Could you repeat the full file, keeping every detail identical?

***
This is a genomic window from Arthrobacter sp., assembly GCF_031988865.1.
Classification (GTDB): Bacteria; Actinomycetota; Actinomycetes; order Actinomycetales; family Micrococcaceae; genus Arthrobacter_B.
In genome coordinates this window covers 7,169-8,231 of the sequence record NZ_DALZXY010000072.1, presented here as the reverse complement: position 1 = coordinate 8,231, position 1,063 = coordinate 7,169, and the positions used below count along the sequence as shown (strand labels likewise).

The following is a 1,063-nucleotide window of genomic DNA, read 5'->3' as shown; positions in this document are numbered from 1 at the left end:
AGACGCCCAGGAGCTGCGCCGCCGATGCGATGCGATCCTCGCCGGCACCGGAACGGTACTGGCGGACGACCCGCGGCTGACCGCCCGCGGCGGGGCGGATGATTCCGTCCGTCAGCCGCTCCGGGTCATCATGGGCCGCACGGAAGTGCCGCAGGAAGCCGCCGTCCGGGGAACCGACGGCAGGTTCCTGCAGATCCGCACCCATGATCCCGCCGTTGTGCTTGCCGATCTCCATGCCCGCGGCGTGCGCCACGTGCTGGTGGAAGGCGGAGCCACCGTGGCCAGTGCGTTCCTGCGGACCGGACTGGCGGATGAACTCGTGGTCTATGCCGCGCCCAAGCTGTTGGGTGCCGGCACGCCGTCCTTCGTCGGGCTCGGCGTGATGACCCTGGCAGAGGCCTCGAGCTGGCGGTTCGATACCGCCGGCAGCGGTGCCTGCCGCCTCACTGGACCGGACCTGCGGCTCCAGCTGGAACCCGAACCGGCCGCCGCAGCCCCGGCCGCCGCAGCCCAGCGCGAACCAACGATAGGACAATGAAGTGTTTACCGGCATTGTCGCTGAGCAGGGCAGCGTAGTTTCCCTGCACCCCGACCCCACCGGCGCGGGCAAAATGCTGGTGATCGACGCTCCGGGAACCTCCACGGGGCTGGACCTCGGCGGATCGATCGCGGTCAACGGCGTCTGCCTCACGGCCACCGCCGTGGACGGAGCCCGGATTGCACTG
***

This is a genomic window from Arthrobacter sp., assembly GCF_031988865.1.
Classification (GTDB): Bacteria; Actinomycetota; Actinomycetes; order Actinomycetales; family Micrococcaceae; genus Arthrobacter_B.
In genome coordinates this window covers 7,169-8,231 of the sequence record NZ_DALZXY010000072.1, presented here as the reverse complement: position 1 = coordinate 8,231, position 1,063 = coordinate 7,169, and the positions used below count along the sequence as shown (strand labels likewise).

The following is a 1,063-nucleotide window of genomic DNA, read 5'->3' as shown; positions in this document are numbered from 1 at the left end:
AGACGCCCAGGAGCTGCGCCGCCGATGCGATGCGATCCTCGCCGGCACCGGAACGGTACTGGCGGACGACCCGCGGCTGACCGCCCGCGGCGGGGCGGATGATTCCGTCCGTCAGCCGCTCCGGGTCATCATGGGCCGCACGGAAGTGCCGCAGGAAGCCGCCGTCCGGGGAACCGACGGCAGGTTCCTGCAGATCCGCACCCATGATCCCGCCGTTGTGCTTGCCGATCTCCATGCCCGCGGCGTGCGCCACGTGCTGGTGGAAGGCGGAGCCACCGTGGCCAGTGCGTTCCTGCGGACCGGACTGGCGGATGAACTCGTGGTCTATGCCGCGCCCAAGCTGTTGGGTGCCGGCACGCCGTCCTTCGTCGGGCTCGGCGTGATGACCCTGGCAGAGGCCTCGAGCTGGCGGTTCGATACCGCCGGCAGCGGTGCCTGCCGCCTCACTGGACCGGACCTGCGGCTCCAGCTGGAACCCGAACCGGCCGCCGCAGCCCCGGCCGCCGCAGCCCAGCGCGAACCAACGATAGGACAATGAAGTGTTTACCGGCATTGTCGCTGAGCAGGGCAGCGTAGTTTCCCTGCACCCCGACCCCACCGGCGCGGGCAAAATGCTGGTGATCGACGCTCCGGGAACCTCCACGGGGCTGGACCTCGGCGGATCGATCGCGGTCAACGGCGTCTGCCTCACGGCCACCGCCGTGGACGGAGCCCGGATTGCACTG